Clinical question: Can a trigger tool identify harms for hospitalized children?
Background: An estimated 400,000 people die annually in the United States as a result of hospital-associated harm. The Centers for Medicare and Medicaid Services define harm as “unintended physical injury … by medical care that required additional monitoring, treatment, or hospitalization or that resulted in death.” Although harm is common, voluntary reporting of events has been shown to capture only 2%-8% of harm. Global Trigger Tools (GTT) are an alternative to voluntary reports. These tools use “triggers,” or clues, to help reviewers identify potential harms when reviewing the electronic heath record. The Institute for Healthcare Improvement (IHI) has created an adult-focused GTT; however, no pediatric-focused GTT exists.
Study design: Cross-sectional, retrospective chart review.
Setting: Children <22 years old discharged from six freestanding U.S. children’s hospitals in February 2012.
Synopsis: In a prior paper, the authors described how they used a modified Delphi technique to develop a pediatric GTT based upon the IHI GTT. Here they piloted this new pediatric-focused GTT through a retrospective chart review. One clinical nonphysician reviewer and one physician reviewer were selected from each site and received training on use of the pediatric GTT and the identification of harms. One hundred charts from each site were randomly selected for application of the GTT. The reviewers examined the charts for harms and then applied the GTT. When reviewers found a harm, they determined the likelihood that the harm was preventable.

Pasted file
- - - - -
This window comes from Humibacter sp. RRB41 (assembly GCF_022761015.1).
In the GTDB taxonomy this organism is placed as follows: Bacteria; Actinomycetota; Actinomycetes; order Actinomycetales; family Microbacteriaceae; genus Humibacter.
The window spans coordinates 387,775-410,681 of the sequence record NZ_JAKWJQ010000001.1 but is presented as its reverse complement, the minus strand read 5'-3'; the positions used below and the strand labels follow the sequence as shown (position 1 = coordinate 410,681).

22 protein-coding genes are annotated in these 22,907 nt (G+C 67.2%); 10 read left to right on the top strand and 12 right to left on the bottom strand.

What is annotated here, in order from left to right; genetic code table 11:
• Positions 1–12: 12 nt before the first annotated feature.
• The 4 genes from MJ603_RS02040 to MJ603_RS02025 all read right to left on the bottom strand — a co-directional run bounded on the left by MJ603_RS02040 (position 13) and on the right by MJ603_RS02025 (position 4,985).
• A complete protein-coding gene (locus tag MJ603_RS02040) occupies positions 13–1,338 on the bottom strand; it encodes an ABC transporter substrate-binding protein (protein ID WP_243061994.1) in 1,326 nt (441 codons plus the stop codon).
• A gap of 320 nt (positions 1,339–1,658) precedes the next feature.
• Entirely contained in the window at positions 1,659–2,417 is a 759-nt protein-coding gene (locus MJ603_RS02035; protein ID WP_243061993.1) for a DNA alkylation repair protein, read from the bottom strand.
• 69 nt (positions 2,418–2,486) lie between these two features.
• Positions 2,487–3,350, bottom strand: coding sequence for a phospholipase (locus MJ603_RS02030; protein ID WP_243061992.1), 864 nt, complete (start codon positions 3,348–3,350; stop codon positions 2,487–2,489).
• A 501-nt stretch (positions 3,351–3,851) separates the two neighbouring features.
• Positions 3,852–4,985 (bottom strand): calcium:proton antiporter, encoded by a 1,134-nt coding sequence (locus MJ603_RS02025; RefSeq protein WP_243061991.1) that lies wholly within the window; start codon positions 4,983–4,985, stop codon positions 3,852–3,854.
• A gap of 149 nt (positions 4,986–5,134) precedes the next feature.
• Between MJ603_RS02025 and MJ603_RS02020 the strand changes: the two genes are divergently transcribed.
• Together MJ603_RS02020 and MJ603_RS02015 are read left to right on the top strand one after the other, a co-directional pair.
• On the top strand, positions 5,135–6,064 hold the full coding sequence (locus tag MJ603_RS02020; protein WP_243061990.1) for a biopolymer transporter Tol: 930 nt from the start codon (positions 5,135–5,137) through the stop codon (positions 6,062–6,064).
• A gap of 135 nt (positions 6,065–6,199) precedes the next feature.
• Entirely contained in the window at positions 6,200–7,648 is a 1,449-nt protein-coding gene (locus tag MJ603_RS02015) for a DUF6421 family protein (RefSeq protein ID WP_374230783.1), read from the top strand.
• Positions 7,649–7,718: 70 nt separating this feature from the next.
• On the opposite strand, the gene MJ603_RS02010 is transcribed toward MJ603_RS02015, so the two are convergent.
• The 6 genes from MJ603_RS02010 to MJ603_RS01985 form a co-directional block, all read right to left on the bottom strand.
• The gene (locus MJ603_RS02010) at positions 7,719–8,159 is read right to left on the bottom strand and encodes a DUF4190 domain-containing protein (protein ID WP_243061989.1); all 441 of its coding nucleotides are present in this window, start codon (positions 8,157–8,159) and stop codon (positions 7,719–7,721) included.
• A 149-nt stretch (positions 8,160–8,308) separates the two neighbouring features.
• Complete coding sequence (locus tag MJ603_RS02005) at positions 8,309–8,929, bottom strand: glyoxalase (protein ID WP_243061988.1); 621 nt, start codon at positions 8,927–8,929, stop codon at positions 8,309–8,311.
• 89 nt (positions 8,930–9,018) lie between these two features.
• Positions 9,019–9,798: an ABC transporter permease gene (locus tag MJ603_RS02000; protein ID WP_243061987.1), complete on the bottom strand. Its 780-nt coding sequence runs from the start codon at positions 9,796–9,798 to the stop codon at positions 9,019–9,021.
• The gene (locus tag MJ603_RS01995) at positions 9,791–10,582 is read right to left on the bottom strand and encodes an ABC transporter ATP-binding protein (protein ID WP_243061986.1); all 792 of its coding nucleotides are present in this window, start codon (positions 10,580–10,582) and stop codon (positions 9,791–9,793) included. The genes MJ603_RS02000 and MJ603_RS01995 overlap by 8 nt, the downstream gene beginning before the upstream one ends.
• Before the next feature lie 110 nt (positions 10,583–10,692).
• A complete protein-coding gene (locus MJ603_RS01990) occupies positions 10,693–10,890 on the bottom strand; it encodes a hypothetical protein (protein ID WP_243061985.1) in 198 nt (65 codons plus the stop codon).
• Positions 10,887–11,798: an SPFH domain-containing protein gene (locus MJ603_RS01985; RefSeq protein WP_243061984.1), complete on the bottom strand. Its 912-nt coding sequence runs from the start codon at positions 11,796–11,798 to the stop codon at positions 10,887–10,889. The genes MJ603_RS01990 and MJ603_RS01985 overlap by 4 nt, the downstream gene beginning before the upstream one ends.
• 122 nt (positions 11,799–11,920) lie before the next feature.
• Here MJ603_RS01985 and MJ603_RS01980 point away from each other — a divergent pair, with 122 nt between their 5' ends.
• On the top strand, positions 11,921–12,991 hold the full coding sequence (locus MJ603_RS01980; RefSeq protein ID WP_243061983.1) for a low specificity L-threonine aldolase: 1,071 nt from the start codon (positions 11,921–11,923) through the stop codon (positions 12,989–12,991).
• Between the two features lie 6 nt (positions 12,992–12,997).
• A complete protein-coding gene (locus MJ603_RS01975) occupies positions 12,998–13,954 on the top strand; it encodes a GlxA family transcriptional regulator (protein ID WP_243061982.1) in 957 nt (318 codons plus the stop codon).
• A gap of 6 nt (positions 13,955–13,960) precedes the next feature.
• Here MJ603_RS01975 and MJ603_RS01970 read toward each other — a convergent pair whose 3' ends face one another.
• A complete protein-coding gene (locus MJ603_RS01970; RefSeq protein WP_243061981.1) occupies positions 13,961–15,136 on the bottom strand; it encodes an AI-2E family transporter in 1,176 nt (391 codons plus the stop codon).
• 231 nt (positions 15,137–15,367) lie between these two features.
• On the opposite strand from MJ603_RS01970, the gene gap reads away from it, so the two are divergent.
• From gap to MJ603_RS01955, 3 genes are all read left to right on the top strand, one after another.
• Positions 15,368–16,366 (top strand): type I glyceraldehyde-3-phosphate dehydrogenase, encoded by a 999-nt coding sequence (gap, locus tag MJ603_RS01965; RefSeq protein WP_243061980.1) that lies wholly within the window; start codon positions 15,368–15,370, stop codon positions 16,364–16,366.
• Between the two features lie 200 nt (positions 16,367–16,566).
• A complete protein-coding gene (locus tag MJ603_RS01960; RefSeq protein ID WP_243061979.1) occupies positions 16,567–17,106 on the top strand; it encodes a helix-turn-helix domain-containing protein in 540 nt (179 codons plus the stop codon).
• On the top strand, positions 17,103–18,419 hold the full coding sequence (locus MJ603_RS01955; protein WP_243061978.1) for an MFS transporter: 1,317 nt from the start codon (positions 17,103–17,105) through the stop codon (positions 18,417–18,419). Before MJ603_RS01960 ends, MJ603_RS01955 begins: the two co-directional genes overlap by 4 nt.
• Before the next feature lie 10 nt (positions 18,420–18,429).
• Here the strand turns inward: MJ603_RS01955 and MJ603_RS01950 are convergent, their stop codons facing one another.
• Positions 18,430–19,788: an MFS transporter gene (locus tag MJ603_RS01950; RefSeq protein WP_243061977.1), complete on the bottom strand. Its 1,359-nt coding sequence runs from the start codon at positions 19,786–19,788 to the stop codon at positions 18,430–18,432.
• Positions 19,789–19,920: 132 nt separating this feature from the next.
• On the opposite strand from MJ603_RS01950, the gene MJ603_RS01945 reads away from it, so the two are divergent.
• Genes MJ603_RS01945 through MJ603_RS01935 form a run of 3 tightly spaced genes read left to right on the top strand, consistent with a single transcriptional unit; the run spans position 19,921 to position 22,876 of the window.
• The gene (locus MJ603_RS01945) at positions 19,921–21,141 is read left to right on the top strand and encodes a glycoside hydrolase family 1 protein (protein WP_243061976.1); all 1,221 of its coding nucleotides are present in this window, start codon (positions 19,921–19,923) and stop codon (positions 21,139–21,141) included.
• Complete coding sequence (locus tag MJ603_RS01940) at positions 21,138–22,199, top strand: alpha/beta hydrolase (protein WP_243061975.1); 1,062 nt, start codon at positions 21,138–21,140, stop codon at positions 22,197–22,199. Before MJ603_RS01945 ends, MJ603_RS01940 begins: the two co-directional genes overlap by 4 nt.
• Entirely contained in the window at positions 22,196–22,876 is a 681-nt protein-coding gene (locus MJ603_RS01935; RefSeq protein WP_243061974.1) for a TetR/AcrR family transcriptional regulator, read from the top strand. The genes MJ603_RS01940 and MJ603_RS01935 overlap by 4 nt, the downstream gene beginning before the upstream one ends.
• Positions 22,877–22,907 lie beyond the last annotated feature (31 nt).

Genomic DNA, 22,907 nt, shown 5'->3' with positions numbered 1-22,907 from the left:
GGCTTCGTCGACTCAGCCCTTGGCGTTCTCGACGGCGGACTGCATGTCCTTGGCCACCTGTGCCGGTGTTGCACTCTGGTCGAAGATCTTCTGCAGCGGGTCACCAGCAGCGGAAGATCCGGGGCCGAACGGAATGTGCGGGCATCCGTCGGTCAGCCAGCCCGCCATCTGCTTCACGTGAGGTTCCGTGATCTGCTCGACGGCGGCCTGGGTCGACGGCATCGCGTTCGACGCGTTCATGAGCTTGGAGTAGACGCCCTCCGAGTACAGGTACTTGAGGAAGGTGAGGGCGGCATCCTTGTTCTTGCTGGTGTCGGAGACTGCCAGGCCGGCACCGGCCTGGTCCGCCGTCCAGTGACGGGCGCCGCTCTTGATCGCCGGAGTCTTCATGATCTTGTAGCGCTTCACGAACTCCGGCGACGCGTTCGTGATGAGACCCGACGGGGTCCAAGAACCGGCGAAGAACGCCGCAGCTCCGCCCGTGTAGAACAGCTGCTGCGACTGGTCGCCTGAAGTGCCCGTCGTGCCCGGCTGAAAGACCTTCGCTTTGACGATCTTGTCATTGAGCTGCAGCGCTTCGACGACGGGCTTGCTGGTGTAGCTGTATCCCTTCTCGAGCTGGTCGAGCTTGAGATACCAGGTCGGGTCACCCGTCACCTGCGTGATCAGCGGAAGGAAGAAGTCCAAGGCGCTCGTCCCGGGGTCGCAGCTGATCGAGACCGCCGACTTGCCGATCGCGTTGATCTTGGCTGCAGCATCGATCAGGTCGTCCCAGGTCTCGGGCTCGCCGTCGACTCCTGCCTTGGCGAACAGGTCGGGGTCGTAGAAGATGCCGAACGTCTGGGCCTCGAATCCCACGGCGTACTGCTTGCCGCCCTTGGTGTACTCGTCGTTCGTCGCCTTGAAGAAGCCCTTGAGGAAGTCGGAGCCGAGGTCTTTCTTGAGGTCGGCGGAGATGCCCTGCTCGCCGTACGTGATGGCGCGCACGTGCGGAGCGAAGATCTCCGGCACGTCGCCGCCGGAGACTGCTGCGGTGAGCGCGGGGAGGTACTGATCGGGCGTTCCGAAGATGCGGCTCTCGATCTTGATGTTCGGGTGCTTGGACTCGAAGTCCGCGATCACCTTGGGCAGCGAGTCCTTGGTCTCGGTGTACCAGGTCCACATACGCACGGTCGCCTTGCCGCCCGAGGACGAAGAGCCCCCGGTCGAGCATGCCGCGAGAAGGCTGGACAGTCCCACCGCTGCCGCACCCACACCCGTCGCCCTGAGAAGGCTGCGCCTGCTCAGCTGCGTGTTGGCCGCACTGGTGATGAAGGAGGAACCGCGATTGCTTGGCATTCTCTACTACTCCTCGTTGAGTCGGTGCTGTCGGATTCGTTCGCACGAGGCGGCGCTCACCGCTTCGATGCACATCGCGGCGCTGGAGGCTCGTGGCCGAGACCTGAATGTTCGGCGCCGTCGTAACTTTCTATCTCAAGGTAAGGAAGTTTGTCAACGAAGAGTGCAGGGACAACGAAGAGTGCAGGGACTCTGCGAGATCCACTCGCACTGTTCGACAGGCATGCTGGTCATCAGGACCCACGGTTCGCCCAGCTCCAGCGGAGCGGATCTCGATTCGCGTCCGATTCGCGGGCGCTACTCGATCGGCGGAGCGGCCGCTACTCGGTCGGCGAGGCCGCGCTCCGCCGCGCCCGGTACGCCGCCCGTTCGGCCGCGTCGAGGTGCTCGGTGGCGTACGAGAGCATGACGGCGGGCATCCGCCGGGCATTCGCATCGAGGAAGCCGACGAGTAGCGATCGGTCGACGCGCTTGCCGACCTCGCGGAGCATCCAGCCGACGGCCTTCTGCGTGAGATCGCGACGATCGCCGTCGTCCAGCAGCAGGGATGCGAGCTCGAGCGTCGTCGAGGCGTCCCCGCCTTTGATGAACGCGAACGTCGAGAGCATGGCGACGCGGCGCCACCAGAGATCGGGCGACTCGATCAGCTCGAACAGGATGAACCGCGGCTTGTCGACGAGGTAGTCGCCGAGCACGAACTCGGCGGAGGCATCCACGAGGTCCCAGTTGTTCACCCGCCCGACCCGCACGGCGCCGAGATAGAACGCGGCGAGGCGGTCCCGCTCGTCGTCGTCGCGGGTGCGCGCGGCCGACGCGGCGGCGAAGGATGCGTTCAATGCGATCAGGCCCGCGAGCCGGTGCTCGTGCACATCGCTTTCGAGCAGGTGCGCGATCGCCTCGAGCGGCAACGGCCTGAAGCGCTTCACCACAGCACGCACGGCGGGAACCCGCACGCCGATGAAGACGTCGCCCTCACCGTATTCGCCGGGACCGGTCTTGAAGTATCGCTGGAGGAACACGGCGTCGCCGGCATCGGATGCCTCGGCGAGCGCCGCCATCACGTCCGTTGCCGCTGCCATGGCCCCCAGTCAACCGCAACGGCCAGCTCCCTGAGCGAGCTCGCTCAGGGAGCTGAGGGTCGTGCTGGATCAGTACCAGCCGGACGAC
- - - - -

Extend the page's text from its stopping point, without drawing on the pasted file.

Of the 600 records reviewed, 240 harms were found. The GTT identified 1,093 potential harms, leading to identification of 204 harms. The remaining 36 harms did not cause a trigger and were found by chart review. The positive predictive value of the aggregate GTT was 22%. There were 40 harms per 100 patients, and 24.3% of patients had one or more harm. Sixty-eight percent of harms were of the least severe type, and only one led to a patient death. The most common harms were intravenous catheter infiltration, respiratory distress, constipation, pain, and surgical complications.
Bottom line: The pediatric GTT appears to be a moderately sensitive indicator for inpatient pediatric harm. Inpatient pediatric harm occurs frequently, with about one in four pediatric inpatients suffering from harm. Serious harm appears uncommon.
Citation: Stockwell DC, Bisarya H, Classen DC, et al. A trigger tool to detect harm in pediatric inpatient settings. Pediatrics. 2015;135(6):1036-1042.
Dr. Stubblefield is a pediatric hospitalist at Nemours/Alfred I. Dupont Hospital for Children in Wilmington, Del., and assistant professor of pediatrics at Thomas Jefferson Medical College in Philadelphia.